Hundreds of people have visited Jade Goody's house to pay tribute to the reality TV star, who died of cancer on Sunday, aged 27.
More than 100 bouquets of flowers have been left at the gates, along with candles and messages of condolence.
Goody died at home with her family in Upshire, Essex after a high-profile battle with cervical cancer.
Prime Minister Gordon Brown led tributes to the star praising her as "a courageous woman".
Mr Brown said he was "deeply saddened" by the news of her death, adding: "The whole country has admired her determination to provide a bright future for her children.
Stephen Chittenden, 5 live reporter
Today there has been a steady flow of people carrying flowers up the narrow lane to the house where Jade Goody lived and died.
The pile of bouquets, balloons and toys laid outside her house now stretches down the driveway and around the corner, and onto a grassy embankment. Police community support officers, brought in to control the visitors' traffic, have also taken on the job of arranging the flowers.
This morning Jade's mother Jackie Budden came out to admire the flowers and read some of the messages of condolence.
She thanked people and told onlookers "they are absolutely beautiful, if Jade saw this she'd be overwhelmed, it just shows how many people loved her".
"She will be remembered fondly by all who knew her and her family can be extremely proud of the work she has done to raise awareness of cervical cancer, which will benefit thousands of women across the UK."
Goody's mother Jackiey Budden, who was at her side as she died, said: "My beautiful daughter is at peace. Family and friends would like privacy at last."
Ms Budden said her daughter would have been "overwhelmed" by the number of tributes being left outside the house.
She thanked everyone who had left a message and said she planned to write personally to those who had left an address.
Jackie Marron was among those at the gates. She described Goody's work to highlight the risks of cancer as an "inspiration".
I am deeply saddened by the news
"The way she's done her things is absolutely fantastic... her courage, her guts," she added.
Details of the star's funeral have yet to be finalised but Goody's publicist Max Clifford said it was likely to be a "celebration" of her life.
Her cortege is expected to process through Loughton - near her home - after a church service, he said.
Goody shot to fame as a contestant in the third series of Big Brother in 2002, and was taking part in the Indian version of the show when she was told of her diagnosis.
The disease spread to her liver, groin and bowel and she was told it was terminal in February.
Jeff Brazier, father of Goody's two sons Bobby, five, and Freddy, four said he was "grateful the boys were able to say their goodbyes and spend that precious time with their wonderful mother".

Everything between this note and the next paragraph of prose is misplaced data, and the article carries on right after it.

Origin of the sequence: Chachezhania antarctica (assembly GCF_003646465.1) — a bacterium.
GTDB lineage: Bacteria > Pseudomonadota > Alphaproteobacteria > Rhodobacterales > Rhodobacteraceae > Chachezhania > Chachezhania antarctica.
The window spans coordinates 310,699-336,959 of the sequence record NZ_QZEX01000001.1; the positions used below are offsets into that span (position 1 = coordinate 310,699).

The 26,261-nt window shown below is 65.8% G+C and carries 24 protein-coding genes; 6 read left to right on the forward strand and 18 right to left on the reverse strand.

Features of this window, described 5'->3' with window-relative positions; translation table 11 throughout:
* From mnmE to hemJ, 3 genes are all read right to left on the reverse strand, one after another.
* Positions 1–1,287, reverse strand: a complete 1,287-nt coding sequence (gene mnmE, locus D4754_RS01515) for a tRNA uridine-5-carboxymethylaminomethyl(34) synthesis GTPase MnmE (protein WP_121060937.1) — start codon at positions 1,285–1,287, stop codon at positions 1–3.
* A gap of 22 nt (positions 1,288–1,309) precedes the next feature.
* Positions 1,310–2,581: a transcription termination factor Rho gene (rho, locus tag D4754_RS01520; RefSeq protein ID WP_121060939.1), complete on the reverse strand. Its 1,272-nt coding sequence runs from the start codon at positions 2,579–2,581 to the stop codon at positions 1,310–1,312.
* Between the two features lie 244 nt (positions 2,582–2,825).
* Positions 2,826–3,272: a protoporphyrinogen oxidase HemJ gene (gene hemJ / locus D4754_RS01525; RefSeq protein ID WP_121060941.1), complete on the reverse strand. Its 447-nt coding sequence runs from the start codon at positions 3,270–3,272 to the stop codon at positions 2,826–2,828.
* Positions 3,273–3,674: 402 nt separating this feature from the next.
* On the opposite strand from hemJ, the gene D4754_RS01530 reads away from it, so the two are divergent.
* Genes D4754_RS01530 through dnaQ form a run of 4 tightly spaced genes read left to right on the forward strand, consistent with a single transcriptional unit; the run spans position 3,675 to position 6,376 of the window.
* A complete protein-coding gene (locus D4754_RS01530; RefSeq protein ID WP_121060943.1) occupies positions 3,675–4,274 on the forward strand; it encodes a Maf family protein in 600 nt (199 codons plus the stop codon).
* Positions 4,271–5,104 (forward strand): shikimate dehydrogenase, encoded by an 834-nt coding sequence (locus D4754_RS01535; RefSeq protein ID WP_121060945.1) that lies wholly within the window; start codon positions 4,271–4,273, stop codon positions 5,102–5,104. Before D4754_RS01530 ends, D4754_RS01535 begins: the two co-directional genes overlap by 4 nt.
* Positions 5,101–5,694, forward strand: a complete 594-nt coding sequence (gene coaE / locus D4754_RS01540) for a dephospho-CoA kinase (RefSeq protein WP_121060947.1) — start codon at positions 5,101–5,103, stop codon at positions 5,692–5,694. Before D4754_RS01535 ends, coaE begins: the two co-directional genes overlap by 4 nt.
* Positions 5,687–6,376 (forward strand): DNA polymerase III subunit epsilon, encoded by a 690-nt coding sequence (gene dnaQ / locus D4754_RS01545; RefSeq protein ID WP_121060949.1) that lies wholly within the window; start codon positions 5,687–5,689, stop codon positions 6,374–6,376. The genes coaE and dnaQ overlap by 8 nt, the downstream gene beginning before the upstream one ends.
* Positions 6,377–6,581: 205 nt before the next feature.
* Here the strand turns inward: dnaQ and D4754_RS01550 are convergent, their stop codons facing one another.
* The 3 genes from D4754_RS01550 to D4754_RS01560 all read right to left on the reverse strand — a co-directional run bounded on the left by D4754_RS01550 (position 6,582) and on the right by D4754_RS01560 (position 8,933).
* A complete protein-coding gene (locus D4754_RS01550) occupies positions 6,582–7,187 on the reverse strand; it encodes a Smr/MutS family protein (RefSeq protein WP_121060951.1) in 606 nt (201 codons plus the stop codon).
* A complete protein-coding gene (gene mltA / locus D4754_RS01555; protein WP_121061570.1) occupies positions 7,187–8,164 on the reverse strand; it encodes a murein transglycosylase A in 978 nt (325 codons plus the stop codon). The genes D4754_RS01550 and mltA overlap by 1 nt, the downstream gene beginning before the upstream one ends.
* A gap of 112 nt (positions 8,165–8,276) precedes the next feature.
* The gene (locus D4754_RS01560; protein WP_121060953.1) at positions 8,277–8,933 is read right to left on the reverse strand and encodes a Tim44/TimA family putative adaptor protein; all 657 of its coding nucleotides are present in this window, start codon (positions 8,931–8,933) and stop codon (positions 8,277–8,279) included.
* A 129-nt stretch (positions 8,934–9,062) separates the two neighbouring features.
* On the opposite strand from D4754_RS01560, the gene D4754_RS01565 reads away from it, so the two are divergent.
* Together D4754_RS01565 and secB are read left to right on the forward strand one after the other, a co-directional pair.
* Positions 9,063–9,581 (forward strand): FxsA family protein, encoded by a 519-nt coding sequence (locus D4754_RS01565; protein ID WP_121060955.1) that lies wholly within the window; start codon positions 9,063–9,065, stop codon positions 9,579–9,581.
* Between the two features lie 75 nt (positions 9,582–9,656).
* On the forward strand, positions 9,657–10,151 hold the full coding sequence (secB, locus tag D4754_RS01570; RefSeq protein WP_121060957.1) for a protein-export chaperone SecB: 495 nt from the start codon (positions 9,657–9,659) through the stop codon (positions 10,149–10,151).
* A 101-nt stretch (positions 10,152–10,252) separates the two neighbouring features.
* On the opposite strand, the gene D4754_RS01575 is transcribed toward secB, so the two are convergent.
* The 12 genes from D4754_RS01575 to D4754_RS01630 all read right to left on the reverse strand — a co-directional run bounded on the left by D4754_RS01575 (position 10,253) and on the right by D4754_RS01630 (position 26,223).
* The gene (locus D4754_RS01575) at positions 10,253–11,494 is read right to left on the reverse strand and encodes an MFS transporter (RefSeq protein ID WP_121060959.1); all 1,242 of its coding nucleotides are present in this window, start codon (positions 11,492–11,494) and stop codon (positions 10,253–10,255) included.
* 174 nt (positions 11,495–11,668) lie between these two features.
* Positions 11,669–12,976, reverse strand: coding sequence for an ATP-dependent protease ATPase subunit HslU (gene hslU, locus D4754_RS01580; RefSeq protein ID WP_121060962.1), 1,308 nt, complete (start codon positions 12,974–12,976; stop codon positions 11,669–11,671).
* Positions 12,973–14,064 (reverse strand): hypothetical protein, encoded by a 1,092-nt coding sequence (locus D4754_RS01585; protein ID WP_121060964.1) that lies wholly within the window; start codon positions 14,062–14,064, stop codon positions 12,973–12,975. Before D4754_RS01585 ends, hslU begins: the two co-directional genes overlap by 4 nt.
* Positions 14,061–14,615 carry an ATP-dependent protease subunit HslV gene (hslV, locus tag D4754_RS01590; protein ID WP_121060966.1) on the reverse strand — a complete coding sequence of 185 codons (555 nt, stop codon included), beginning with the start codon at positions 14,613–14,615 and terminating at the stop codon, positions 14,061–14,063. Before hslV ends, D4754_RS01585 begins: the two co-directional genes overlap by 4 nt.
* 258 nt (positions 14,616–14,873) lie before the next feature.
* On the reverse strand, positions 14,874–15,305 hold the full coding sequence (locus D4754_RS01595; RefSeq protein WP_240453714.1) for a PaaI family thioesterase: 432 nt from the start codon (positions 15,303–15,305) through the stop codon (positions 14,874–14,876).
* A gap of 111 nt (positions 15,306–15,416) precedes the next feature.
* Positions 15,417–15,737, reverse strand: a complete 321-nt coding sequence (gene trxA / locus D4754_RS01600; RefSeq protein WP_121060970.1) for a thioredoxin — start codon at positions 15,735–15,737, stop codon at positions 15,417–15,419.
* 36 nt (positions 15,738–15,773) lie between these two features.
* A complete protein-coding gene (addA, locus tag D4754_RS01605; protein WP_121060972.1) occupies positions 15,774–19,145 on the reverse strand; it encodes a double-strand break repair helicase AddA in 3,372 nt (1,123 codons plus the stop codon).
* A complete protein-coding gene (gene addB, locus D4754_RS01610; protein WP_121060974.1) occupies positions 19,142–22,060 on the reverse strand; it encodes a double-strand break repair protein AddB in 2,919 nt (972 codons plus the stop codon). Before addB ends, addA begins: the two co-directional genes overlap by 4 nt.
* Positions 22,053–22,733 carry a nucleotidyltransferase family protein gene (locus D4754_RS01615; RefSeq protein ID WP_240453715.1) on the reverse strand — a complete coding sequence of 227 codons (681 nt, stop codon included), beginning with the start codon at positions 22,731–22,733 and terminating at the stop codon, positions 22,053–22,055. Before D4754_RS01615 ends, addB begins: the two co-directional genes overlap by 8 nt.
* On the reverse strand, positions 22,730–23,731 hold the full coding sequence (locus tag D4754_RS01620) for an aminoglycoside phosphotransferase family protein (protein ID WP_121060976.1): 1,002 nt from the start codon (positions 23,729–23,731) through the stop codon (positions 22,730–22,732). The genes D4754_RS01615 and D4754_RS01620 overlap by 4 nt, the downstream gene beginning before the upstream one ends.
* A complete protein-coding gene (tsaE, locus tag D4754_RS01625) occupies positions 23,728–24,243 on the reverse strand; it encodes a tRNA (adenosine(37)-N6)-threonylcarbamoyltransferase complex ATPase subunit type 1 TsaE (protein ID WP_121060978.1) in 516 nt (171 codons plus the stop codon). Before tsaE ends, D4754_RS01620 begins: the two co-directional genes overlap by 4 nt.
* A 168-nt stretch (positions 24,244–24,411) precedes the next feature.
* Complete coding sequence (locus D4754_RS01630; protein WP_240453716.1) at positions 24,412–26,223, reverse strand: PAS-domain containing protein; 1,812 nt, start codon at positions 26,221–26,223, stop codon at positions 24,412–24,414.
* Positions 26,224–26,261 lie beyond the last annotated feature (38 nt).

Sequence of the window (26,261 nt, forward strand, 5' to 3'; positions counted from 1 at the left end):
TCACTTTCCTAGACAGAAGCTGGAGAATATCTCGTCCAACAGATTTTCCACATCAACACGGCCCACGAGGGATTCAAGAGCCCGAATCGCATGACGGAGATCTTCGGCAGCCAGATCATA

"Bobby and Freddie are my absolute priority and I will be doing everything I can to be their rock and to give them all my love and support to get them through a confusing and upsetting time."
She was a very, very brave girl and she faced her death in the way she faced her whole life - full on, with a lot of courage
Goody's illness had featured in the media on a daily basis and she allowed digital TV channel Living to film her treatment as well as documenting her wedding to partner Jack Tweed a month before her death.
OK! magazine also paid a reported £700,000 to cover the event.
Writing on the mini-blog website Twitter, Stephen Fry called Goody "a kind of Princess D from the wrong side of the tracks".
The pair met while guests on Jonathan Ross' BBC chat show. Fry said: "Poor, dear Jade... I warmed to her immensely. All impulsive spirit and smiles. What a life.
"Jade lived life under a magnifying glass. Magnifying glasses magnify (obviously) but they distort and they burn."
A former dental nurse, Goody experienced the double-edged sword of fame when she appeared on Celebrity Big Brother in 2007.
She was accused of being racist after several heated rows with Bollywood actress Shilpa Shetty.
Goody was determined to not to hide away during her illness
Racing commentator John McCririck, a former Celebrity Big Brother contestant, said: "She brought out one of the most serious problems in this country, the inherent racism... that people try and keep quiet.
"It's about people who don't know they are racist but when they're losing an argument with somebody who's Asian or a black person they go back to the old stereotypes, and she did that."
Goody later said she was "embarrassed and disgusted" by her own behaviour.
Goody and Shetty later resolved their differences, and were reunited on India's Bigg Boss.
In a statement from Mumbai, Shetty said: "I am deeply saddened by the news but in hindsight glad she is out of pain and passed away peacefully in her sleep."
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